Referring to FIG. 4, a schematic diagram of broken select lines in a portion of a memory array being held to a desired deselect voltage by non-linear transistor devices, according to a second preferred embodiment of the present invention, is shown. A portion of a memory array 100 has a number of non-linear, high impedance transistors 102 which are used to hold broken select lines to a deselect voltage. In order to prevent master row select lines 78, 80, 84 and word select lines 85, 86, 87, 88, 90, and 92 from floating, high impedance, non-linear transistors 102 are placed at the ends of these select lines. Transistors 102 present on broken master row select line 84 and broken word select line 92 ensure that these broken select lines can be held deselected and not randomly float. Additionally, transistors 102 hold both ends of master row select lines 78, 80 and word select lines 85, 86, 87, 88, and 90 to the desired deselect voltage. Each p-channel transistor 102 of FIG. 4 has its gate connected to the transistor source so that transistor 102 is nominally OFF, making it a high impedance, non-linear element. The fixed bias of this connection tends to give transistor 102 a constant current characteristic, so that the load it places on a selected row line of the memory array would be very small.

Referring to FIG. 5, a schematic diagram of broken select lines in a portion of a memory array being held to a desired deselect voltage by non-linear transistor devices, according to a third preferred embodiment of the present invention, is shown. A portion of a memory array 110 has a number of non-linear, high impedance transistors 112 which are used to hold broken select lines to a deselect voltage. In order to prevent master row select lines 78, 80, 84 and word select lines 85, 86, 87, 88, 90, and 92 from floating, high impedance, non-linear transistors 112 are placed at the ends of these select lines. Transistors 112 present on broken master row select line 84 and broken word select line 92 ensure that these broken select lines can be held deselected and not randomly float. Additionally, transistors 112 held to hold both ends of master row select lines 78, 80 and word select lines 85, 86, 87, 88, and 90 to the desired deselect voltage. Each p-channel transistor 112 of FIG. 5 has its gate connected to ground potential and thus draws more current than transistor 102 of FIG. 4. Thus, transistor 112 provide a pull-down capability to ground but operate as a lower impedance device than transistor 102 of FIG. 4.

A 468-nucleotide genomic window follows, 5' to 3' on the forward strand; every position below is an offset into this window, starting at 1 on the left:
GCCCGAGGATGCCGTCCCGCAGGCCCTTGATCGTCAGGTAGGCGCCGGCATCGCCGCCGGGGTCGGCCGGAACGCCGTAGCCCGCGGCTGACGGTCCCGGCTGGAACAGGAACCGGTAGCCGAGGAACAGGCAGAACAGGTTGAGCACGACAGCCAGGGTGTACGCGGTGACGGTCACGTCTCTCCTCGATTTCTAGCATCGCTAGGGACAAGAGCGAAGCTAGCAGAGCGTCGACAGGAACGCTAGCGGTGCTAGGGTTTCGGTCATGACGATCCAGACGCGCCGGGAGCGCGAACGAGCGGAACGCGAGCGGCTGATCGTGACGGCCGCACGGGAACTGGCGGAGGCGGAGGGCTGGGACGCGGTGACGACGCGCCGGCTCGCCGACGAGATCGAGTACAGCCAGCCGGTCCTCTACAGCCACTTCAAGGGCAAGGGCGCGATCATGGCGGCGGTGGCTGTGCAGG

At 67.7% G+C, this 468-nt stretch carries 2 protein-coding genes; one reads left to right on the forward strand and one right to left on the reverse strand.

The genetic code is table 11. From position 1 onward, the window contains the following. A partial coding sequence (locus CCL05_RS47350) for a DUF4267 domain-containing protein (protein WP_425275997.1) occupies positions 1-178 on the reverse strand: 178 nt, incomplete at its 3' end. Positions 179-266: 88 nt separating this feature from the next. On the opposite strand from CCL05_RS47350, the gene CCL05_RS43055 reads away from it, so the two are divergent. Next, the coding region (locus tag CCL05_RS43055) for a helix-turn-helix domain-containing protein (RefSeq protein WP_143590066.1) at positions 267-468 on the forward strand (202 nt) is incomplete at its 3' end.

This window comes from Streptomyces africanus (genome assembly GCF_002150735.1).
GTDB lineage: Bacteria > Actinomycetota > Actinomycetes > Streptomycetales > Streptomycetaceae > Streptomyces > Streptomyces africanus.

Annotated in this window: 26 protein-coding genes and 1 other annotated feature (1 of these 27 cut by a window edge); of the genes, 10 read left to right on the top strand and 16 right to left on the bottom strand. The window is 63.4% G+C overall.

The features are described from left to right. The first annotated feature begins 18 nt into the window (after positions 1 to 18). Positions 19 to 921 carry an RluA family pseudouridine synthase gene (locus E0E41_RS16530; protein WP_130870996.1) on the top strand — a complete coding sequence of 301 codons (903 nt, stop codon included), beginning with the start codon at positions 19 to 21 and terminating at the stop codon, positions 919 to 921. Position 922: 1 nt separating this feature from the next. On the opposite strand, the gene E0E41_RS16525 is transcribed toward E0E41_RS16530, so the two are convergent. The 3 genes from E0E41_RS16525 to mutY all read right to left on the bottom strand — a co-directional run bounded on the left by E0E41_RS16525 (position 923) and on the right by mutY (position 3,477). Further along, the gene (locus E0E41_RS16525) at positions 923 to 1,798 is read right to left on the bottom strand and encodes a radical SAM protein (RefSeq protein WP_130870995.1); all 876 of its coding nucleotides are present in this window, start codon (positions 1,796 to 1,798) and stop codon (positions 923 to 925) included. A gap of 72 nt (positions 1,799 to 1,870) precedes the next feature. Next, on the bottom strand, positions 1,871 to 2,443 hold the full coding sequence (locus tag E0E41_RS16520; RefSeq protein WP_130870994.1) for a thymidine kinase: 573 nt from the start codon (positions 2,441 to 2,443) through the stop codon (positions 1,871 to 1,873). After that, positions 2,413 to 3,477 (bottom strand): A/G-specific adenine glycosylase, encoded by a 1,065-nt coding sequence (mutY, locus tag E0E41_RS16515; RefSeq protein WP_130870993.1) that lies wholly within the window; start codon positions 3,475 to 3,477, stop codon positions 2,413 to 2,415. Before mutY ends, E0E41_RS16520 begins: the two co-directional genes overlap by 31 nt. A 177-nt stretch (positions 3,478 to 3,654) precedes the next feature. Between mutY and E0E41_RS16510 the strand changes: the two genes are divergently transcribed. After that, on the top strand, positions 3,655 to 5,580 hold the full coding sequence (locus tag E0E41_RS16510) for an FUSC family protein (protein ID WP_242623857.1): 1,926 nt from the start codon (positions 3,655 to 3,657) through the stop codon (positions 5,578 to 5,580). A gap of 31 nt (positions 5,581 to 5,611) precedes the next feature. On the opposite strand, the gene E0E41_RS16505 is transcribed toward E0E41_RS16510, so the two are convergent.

Referring to FIG. 6, a schematic diagram of broken select lines in a portion of a memory array being held to a desired deselect voltage by non-linear transistor devices, according to a fourth preferred embodiment of the present invention, is shown. A portion of a memory array 120 has a number of non-linear, high impedance transistors 122 which are used to hold broken select lines to a deselect voltage. In order to prevent master row select lines 78, 80, 84 and word select lines 85, 86, 87, 88, 90, and 92 from floating, high impedance, non-linear transistors 122 are placed at the ends of these select lines. Transistors 122 present on broken master row select line 84 and broken word select line 92 ensure that these broken select lines can be held deselected and not randomly float. Additionally, transistors 122 held to hold both ends of master row select lines 78, 80 and word select lines 85, 86, 87, 88, and 90 to the desired deselect voltage.